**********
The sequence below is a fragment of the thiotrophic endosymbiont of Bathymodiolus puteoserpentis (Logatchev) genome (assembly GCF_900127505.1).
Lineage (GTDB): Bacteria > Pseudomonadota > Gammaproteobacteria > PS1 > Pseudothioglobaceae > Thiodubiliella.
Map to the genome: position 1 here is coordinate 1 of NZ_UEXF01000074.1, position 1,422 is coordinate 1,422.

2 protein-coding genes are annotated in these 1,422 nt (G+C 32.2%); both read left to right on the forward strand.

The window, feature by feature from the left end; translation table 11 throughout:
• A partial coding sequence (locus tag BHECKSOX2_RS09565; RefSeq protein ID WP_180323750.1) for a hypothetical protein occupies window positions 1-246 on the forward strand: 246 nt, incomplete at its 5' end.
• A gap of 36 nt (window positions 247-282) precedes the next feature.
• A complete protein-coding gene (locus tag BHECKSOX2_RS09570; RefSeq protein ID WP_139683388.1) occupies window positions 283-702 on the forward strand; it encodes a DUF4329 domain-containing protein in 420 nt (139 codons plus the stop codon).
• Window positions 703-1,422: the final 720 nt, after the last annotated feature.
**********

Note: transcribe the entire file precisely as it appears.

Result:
The sequence below is a fragment of the thiotrophic endosymbiont of Bathymodiolus puteoserpentis (Logatchev) genome (assembly GCF_900127505.1).
Lineage (GTDB): Bacteria > Pseudomonadota > Gammaproteobacteria > PS1 > Pseudothioglobaceae > Thiodubiliella.
Map to the genome: position 1 here is coordinate 1 of NZ_UEXF01000074.1, position 1,422 is coordinate 1,422.

2 protein-coding genes are annotated in these 1,422 nt (G+C 32.2%); both read left to right on the forward strand.

The window, feature by feature from the left end; translation table 11 throughout:
• A partial coding sequence (locus tag BHECKSOX2_RS09565; RefSeq protein ID WP_180323750.1) for a hypothetical protein occupies window positions 1-246 on the forward strand: 246 nt, incomplete at its 5' end.
• A gap of 36 nt (window positions 247-282) precedes the next feature.
• A complete protein-coding gene (locus tag BHECKSOX2_RS09570; RefSeq protein ID WP_139683388.1) occupies window positions 283-702 on the forward strand; it encodes a DUF4329 domain-containing protein in 420 nt (139 codons plus the stop codon).
• Window positions 703-1,422: the final 720 nt, after the last annotated feature.